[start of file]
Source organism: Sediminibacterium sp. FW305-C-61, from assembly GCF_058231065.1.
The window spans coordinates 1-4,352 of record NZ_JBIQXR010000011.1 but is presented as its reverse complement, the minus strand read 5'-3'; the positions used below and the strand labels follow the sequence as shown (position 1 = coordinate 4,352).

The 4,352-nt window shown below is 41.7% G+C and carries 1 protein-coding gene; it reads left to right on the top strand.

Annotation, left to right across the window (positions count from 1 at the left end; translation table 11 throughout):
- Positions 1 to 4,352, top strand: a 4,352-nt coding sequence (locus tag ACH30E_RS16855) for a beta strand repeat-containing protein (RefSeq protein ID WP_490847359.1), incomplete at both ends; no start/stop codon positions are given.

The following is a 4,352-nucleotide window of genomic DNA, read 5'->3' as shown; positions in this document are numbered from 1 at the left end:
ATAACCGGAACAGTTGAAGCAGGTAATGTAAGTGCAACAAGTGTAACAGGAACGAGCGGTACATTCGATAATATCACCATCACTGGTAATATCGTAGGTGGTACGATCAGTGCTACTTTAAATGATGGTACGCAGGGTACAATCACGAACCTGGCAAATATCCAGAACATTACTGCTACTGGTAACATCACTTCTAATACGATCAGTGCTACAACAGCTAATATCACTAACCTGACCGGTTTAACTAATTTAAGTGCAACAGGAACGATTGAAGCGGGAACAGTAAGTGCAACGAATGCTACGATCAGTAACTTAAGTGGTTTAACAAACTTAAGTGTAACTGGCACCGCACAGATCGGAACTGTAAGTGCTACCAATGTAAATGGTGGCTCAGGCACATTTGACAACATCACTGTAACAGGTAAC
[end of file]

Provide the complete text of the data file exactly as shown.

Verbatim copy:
Source organism: Sediminibacterium sp. FW305-C-61, from assembly GCF_058231065.1.
The window spans coordinates 1-4,352 of record NZ_JBIQXR010000011.1 but is presented as its reverse complement, the minus strand read 5'-3'; the positions used below and the strand labels follow the sequence as shown (position 1 = coordinate 4,352).

The 4,352-nt window shown below is 41.7% G+C and carries 1 protein-coding gene; it reads left to right on the top strand.

Annotation, left to right across the window (positions count from 1 at the left end; translation table 11 throughout):
- Positions 1 to 4,352, top strand: a 4,352-nt coding sequence (locus tag ACH30E_RS16855) for a beta strand repeat-containing protein (RefSeq protein ID WP_490847359.1), incomplete at both ends; no start/stop codon positions are given.

The following is a 4,352-nucleotide window of genomic DNA, read 5'->3' as shown; positions in this document are numbered from 1 at the left end:
ATAACCGGAACAGTTGAAGCAGGTAATGTAAGTGCAACAAGTGTAACAGGAACGAGCGGTACATTCGATAATATCACCATCACTGGTAATATCGTAGGTGGTACGATCAGTGCTACTTTAAATGATGGTACGCAGGGTACAATCACGAACCTGGCAAATATCCAGAACATTACTGCTACTGGTAACATCACTTCTAATACGATCAGTGCTACAACAGCTAATATCACTAACCTGACCGGTTTAACTAATTTAAGTGCAACAGGAACGATTGAAGCGGGAACAGTAAGTGCAACGAATGCTACGATCAGTAACTTAAGTGGTTTAACAAACTTAAGTGTAACTGGCACCGCACAGATCGGAACTGTAAGTGCTACCAATGTAAATGGTGGCTCAGGCACATTTGACAACATCACTGTAACAGGTAAC